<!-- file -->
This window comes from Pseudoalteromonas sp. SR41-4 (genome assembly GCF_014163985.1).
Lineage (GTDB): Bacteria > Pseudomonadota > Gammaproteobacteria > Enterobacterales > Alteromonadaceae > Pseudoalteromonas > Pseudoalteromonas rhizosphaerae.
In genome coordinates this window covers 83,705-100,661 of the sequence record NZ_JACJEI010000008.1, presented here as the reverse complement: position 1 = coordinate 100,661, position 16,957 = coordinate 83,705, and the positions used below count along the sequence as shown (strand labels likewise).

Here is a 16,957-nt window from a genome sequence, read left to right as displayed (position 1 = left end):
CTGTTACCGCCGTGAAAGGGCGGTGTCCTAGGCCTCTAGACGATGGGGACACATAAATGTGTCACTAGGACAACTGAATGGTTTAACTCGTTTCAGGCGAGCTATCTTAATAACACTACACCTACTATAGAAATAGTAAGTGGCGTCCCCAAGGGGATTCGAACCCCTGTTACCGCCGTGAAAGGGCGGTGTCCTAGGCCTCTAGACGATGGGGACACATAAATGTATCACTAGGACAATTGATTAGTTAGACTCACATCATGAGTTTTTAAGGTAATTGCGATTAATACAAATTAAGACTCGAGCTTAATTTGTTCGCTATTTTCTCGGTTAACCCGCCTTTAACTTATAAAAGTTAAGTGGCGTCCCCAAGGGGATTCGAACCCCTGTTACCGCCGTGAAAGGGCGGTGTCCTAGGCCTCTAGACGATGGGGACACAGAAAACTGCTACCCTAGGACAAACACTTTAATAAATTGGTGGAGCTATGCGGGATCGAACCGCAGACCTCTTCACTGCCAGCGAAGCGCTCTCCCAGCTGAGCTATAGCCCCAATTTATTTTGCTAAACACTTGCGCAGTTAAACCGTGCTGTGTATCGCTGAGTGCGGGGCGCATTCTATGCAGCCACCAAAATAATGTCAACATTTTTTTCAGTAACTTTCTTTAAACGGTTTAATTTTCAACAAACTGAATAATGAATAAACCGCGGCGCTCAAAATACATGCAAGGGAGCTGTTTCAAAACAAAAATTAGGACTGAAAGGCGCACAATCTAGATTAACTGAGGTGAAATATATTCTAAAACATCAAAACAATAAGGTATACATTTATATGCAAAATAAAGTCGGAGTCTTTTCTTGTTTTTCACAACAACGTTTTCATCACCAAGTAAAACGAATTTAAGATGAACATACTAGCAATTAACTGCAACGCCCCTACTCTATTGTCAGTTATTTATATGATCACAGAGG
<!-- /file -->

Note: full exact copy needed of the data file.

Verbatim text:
This window comes from Pseudoalteromonas sp. SR41-4 (genome assembly GCF_014163985.1).
Lineage (GTDB): Bacteria > Pseudomonadota > Gammaproteobacteria > Enterobacterales > Alteromonadaceae > Pseudoalteromonas > Pseudoalteromonas rhizosphaerae.
In genome coordinates this window covers 83,705-100,661 of the sequence record NZ_JACJEI010000008.1, presented here as the reverse complement: position 1 = coordinate 100,661, position 16,957 = coordinate 83,705, and the positions used below count along the sequence as shown (strand labels likewise).

Here is a 16,957-nt window from a genome sequence, read left to right as displayed (position 1 = left end):
CTGTTACCGCCGTGAAAGGGCGGTGTCCTAGGCCTCTAGACGATGGGGACACATAAATGTGTCACTAGGACAACTGAATGGTTTAACTCGTTTCAGGCGAGCTATCTTAATAACACTACACCTACTATAGAAATAGTAAGTGGCGTCCCCAAGGGGATTCGAACCCCTGTTACCGCCGTGAAAGGGCGGTGTCCTAGGCCTCTAGACGATGGGGACACATAAATGTATCACTAGGACAATTGATTAGTTAGACTCACATCATGAGTTTTTAAGGTAATTGCGATTAATACAAATTAAGACTCGAGCTTAATTTGTTCGCTATTTTCTCGGTTAACCCGCCTTTAACTTATAAAAGTTAAGTGGCGTCCCCAAGGGGATTCGAACCCCTGTTACCGCCGTGAAAGGGCGGTGTCCTAGGCCTCTAGACGATGGGGACACAGAAAACTGCTACCCTAGGACAAACACTTTAATAAATTGGTGGAGCTATGCGGGATCGAACCGCAGACCTCTTCACTGCCAGCGAAGCGCTCTCCCAGCTGAGCTATAGCCCCAATTTATTTTGCTAAACACTTGCGCAGTTAAACCGTGCTGTGTATCGCTGAGTGCGGGGCGCATTCTATGCAGCCACCAAAATAATGTCAACATTTTTTTCAGTAACTTTCTTTAAACGGTTTAATTTTCAACAAACTGAATAATGAATAAACCGCGGCGCTCAAAATACATGCAAGGGAGCTGTTTCAAAACAAAAATTAGGACTGAAAGGCGCACAATCTAGATTAACTGAGGTGAAATATATTCTAAAACATCAAAACAATAAGGTATACATTTATATGCAAAATAAAGTCGGAGTCTTTTCTTGTTTTTCACAACAACGTTTTCATCACCAAGTAAAACGAATTTAAGATGAACATACTAGCAATTAACTGCAACGCCCCTACTCTATTGTCAGTTATTTATATGATCACAGAGG